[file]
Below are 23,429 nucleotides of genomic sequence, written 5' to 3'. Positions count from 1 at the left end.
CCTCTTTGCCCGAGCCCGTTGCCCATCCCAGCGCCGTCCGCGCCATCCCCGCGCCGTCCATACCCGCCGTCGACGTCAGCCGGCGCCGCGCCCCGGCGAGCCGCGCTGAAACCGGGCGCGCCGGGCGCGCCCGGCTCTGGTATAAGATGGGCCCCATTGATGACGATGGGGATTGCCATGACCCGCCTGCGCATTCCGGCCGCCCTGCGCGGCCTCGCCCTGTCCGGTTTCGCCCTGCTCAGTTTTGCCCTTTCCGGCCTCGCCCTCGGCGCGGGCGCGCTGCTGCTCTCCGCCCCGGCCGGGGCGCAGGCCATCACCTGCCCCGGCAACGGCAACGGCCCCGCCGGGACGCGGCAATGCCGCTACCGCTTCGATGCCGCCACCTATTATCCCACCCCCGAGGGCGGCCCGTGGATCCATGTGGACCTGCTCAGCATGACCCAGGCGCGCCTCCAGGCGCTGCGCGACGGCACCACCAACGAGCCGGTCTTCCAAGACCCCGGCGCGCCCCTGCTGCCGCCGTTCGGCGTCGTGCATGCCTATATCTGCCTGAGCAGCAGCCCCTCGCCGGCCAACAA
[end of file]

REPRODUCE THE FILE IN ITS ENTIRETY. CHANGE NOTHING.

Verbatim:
Below are 23,429 nucleotides of genomic sequence, written 5' to 3'. Positions count from 1 at the left end.
CCTCTTTGCCCGAGCCCGTTGCCCATCCCAGCGCCGTCCGCGCCATCCCCGCGCCGTCCATACCCGCCGTCGACGTCAGCCGGCGCCGCGCCCCGGCGAGCCGCGCTGAAACCGGGCGCGCCGGGCGCGCCCGGCTCTGGTATAAGATGGGCCCCATTGATGACGATGGGGATTGCCATGACCCGCCTGCGCATTCCGGCCGCCCTGCGCGGCCTCGCCCTGTCCGGTTTCGCCCTGCTCAGTTTTGCCCTTTCCGGCCTCGCCCTCGGCGCGGGCGCGCTGCTGCTCTCCGCCCCGGCCGGGGCGCAGGCCATCACCTGCCCCGGCAACGGCAACGGCCCCGCCGGGACGCGGCAATGCCGCTACCGCTTCGATGCCGCCACCTATTATCCCACCCCCGAGGGCGGCCCGTGGATCCATGTGGACCTGCTCAGCATGACCCAGGCGCGCCTCCAGGCGCTGCGCGACGGCACCACCAACGAGCCGGTCTTCCAAGACCCCGGCGCGCCCCTGCTGCCGCCGTTCGGCGTCGTGCATGCCTATATCTGCCTGAGCAGCAGCCCCTCGCCGGCCAACAA